La malaria como punto de partida para el abordaje de otras enfermedades

Malaria as an Entry Point for Addressing Other Conditions”


[This blog is part of the #DefeatMalaria World Malaria Day blog series hosted by Roll Back Malaria, to be published between April 8 and May 1, 2015]

Malaria is still one of the leading causes of death and illness in children under five years, but is only one piece of a larger picture. When considering child health, we cannot look at malaria in isolation from other major illnesses such as pneumonia and diarrhoea, which account for a large proportion of deaths of young children. In addition, malnutrition is an underlying contributor to all of these conditions, heightening the risk of infection as well as poor health in general. There are also similarities when it comes to assessing and treating illness. Pneumonia and malaria, for example, are both associated with fever, meaning they are often confused – ultimately leading to inappropriate and unnecessary treatments.

In our experience, one key strategy to improving health outcomes in young children lies in integration. Recognising the high amount of overlap in symptoms and location among the main childhood illnesses, Malaria Consortium has used its expertise in malaria as an entry point to address these other conditions in order to improve overall health.

Our history with disease control began with malaria, but over time it expanded from there. A grant from Irish Aid allowed us to explore health gaps in four African countries, and use our malaria expertise as a way to strengthen health systems by addressing weaknesses related to delivery of effective healthcare, particularly at district level. In Uganda, we supported the National Malaria Control Programme to pioneer a Home Based Management of Fever strategy, which focused on training volunteers, known as community drug distributors, to treat children with malaria in their own communities. Subsequently, with the World Health Organization and UNICEF endorsing the integrated community case management (iCCM) strategy – which trained community health workers to diagnose and treat a number of childhood illnesses including malaria – we spearheaded and began to advocate for large-scale adoption of the strategy, working to ensure that it became incorporated into national health systems. In South Sudan, this strategy included assessment and treatment of acutely malnourished children.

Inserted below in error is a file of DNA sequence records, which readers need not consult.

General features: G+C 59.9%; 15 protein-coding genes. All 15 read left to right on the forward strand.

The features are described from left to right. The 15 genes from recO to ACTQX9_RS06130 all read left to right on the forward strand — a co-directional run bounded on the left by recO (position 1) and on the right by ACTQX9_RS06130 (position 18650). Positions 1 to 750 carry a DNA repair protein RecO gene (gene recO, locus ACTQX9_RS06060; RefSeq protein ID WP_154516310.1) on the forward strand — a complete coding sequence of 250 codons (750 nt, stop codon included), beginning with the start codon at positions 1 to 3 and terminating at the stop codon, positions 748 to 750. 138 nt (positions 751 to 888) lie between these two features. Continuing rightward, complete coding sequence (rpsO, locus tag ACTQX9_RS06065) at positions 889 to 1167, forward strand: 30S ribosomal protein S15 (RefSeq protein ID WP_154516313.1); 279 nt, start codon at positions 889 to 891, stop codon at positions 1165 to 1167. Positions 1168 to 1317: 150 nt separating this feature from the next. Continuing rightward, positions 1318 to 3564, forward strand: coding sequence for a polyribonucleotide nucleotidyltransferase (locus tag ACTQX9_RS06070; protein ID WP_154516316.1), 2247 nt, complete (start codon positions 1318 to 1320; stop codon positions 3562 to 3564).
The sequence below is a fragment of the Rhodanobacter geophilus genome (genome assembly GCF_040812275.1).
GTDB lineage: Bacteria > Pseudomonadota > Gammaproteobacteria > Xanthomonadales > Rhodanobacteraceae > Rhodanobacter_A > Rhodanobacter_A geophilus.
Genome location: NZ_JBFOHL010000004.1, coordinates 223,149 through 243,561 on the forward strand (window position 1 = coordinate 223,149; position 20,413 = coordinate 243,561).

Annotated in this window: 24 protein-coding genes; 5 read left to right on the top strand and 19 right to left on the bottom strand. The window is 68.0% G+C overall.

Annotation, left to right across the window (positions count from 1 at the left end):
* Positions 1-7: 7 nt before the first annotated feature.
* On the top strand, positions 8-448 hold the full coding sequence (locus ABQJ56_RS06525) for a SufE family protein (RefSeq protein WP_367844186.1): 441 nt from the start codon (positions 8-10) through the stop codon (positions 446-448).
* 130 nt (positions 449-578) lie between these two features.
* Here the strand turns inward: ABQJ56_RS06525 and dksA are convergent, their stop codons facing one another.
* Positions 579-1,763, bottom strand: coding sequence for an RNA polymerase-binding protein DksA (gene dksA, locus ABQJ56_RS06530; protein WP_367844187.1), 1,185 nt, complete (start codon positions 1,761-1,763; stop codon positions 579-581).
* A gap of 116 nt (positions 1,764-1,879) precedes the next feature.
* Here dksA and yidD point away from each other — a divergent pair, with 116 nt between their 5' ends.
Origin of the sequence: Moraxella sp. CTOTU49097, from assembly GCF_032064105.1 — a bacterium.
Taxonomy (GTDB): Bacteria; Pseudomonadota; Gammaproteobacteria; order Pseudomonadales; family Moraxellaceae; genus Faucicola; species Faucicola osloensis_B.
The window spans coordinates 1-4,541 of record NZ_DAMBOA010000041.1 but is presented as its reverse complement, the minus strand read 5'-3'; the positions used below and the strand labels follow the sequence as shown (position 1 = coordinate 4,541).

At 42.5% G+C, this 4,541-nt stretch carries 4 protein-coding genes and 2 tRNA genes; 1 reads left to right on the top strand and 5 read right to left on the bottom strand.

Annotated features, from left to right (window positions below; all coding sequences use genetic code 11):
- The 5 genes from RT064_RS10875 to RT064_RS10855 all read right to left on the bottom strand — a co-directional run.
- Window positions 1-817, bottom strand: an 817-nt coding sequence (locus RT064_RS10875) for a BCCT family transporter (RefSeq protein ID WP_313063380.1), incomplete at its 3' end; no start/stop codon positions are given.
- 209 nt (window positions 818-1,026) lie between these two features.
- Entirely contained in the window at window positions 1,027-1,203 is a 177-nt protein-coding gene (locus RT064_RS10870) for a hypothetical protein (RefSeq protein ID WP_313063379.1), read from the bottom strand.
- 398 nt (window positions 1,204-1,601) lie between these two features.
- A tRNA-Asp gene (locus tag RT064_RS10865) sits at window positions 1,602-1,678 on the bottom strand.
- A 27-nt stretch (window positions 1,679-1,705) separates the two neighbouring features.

The results of integrated healthcare have been positive. Not only have these activities brought services closer to home by training community health workers particularly in remote areas, but they have also facilitated links between far-away villages and health centres.

The benefits of these approaches are now being recognised more widely, so that organisations such as the Global Fund have started to support integrated strategies within funding that was originally reserved for malaria. Now, we need to make sure that more and more reliable funding mechanisms are established for these initiatives so that they continue to produce better health outcomes and increase access to effective healthcare for vulnerable children.

For more information about Malaria Consortium’s community based care delivery, please see our website

About the Author

Helen Counihan is responsible for coordinating Malaria Consortium’s iCCM programmes in four African countries. She previously specialised in international health research.